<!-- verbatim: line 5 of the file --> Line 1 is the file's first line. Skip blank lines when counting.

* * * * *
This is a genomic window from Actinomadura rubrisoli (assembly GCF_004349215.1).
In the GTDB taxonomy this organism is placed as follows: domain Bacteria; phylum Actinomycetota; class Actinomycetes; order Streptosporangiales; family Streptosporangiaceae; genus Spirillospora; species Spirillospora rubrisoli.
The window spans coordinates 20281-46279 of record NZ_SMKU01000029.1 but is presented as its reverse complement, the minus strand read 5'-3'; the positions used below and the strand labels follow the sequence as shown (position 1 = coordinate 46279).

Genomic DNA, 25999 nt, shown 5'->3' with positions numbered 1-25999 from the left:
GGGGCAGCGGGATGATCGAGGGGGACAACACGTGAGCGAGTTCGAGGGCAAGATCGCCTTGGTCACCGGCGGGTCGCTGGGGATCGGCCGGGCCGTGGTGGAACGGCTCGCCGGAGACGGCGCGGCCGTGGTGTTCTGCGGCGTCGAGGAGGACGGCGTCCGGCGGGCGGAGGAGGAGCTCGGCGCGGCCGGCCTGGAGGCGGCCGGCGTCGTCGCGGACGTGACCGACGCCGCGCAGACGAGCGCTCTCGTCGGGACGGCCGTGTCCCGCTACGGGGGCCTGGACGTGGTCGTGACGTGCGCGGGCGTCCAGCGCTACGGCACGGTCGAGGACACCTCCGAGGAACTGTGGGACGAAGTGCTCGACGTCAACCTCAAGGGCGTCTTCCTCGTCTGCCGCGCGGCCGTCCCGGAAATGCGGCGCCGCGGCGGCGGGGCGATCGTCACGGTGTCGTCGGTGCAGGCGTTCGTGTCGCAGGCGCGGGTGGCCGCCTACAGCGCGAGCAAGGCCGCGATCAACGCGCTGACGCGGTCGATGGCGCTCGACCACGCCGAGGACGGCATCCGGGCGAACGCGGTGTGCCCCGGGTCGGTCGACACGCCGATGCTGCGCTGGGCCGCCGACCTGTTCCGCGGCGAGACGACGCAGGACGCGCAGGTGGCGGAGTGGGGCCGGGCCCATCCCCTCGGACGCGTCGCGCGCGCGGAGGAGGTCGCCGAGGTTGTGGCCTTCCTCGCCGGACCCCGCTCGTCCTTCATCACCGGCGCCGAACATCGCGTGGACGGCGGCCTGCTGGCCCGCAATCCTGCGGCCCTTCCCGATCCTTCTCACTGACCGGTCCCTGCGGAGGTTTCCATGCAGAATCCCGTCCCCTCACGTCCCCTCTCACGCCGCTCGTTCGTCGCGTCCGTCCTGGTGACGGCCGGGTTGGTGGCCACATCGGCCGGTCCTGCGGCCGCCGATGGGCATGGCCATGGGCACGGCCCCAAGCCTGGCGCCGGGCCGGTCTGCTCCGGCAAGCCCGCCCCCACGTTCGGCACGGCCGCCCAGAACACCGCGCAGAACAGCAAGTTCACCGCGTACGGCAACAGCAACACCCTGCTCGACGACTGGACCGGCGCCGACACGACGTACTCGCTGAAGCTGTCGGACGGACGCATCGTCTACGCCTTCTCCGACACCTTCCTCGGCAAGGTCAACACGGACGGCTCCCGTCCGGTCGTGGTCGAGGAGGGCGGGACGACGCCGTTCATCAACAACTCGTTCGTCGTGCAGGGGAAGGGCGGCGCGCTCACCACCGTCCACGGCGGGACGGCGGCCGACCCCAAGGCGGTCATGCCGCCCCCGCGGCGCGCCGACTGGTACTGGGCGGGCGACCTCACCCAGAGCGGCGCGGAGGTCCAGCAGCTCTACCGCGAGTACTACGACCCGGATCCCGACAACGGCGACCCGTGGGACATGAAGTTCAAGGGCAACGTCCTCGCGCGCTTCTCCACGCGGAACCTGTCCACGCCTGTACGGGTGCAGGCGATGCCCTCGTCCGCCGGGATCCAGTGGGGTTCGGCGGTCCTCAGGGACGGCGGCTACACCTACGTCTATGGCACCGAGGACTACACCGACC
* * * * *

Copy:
GGGGCAGCGGGATGATCGAGGGGGACAACACGTGAGCGAGTTCGAGGGCAAGATCGCCTTGGTCACCGGCGGGTCGCTGGGGATCGGCCGGGCCGTGGTGGAACGGCTCGCCGGAGACGGCGCGGCCGTGGTGTTCTGCGGCGTCGAGGAGGACGGCGTCCGGCGGGCGGAGGAGGAGCTCGGCGCGGCCGGCCTGGAGGCGGCCGGCGTCGTCGCGGACGTGACCGACGCCGCGCAGACGAGCGCTCTCGTCGGGACGGCCGTGTCCCGCTACGGGGGCCTGGACGTGGTCGTGACGTGCGCGGGCGTCCAGCGCTACGGCACGGTCGAGGACACCTCCGAGGAACTGTGGGACGAAGTGCTCGACGTCAACCTCAAGGGCGTCTTCCTCGTCTGCCGCGCGGCCGTCCCGGAAATGCGGCGCCGCGGCGGCGGGGCGATCGTCACGGTGTCGTCGGTGCAGGCGTTCGTGTCGCAGGCGCGGGTGGCCGCCTACAGCGCGAGCAAGGCCGCGATCAACGCGCTGACGCGGTCGATGGCGCTCGACCACGCCGAGGACGGCATCCGGGCGAACGCGGTGTGCCCCGGGTCGGTCGACACGCCGATGCTGCGCTGGGCCGCCGACCTGTTCCGCGGCGAGACGACGCAGGACGCGCAGGTGGCGGAGTGGGGCCGGGCCCATCCCCTCGGACGCGTCGCGCGCGCGGAGGAGGTCGCCGAGGTTGTGGCCTTCCTCGCCGGACCCCGCTCGTCCTTCATCACCGGCGCCGAACATCGCGTGGACGGCGGCCTGCTGGCCCGCAATCCTGCGGCCCTTCCCGATCCTTCTCACTGACCGGTCCCTGCGGAGGTTTCCATGCAGAATCCCGTCCCCTCACGTCCCCTCTCACGCCGCTCGTTCGTCGCGTCCGTCCTGGTGACGGCCGGGTTGGTGGCCACATCGGCCGGTCCTGCGGCCGCCGATGGGCATGGCCATGGGCACGGCCCCAAGCCTGGCGCCGGGCCGGTCTGCTCCGGCAAGCCCGCCCCCACGTTCGGCACGGCCGCCCAGAACACCGCGCAGAACAGCAAGTTCACCGCGTACGGCAACAGCAACACCCTGCTCGACGACTGGACCGGCGCCGACACGACGTACTCGCTGAAGCTGTCGGACGGACGCATCGTCTACGCCTTCTCCGACACCTTCCTCGGCAAGGTCAACACGGACGGCTCCCGTCCGGTCGTGGTCGAGGAGGGCGGGACGACGCCGTTCATCAACAACTCGTTCGTCGTGCAGGGGAAGGGCGGCGCGCTCACCACCGTCCACGGCGGGACGGCGGCCGACCCCAAGGCGGTCATGCCGCCCCCGCGGCGCGCCGACTGGTACTGGGCGGGCGACCTCACCCAGAGCGGCGCGGAGGTCCAGCAGCTCTACCGCGAGTACTACGACCCGGATCCCGACAACGGCGACCCGTGGGACATGAAGTTCAAGGGCAACGTCCTCGCGCGCTTCTCCACGCGGAACCTGTCCACGCCTGTACGGGTGCAGGCGATGCCCTCGTCCGCCGGGATCCAGTGGGGTTCGGCGGTCCTCAGGGACGGCGGCTACACCTACGTCTATGGCACCGAGGACTACACCGACC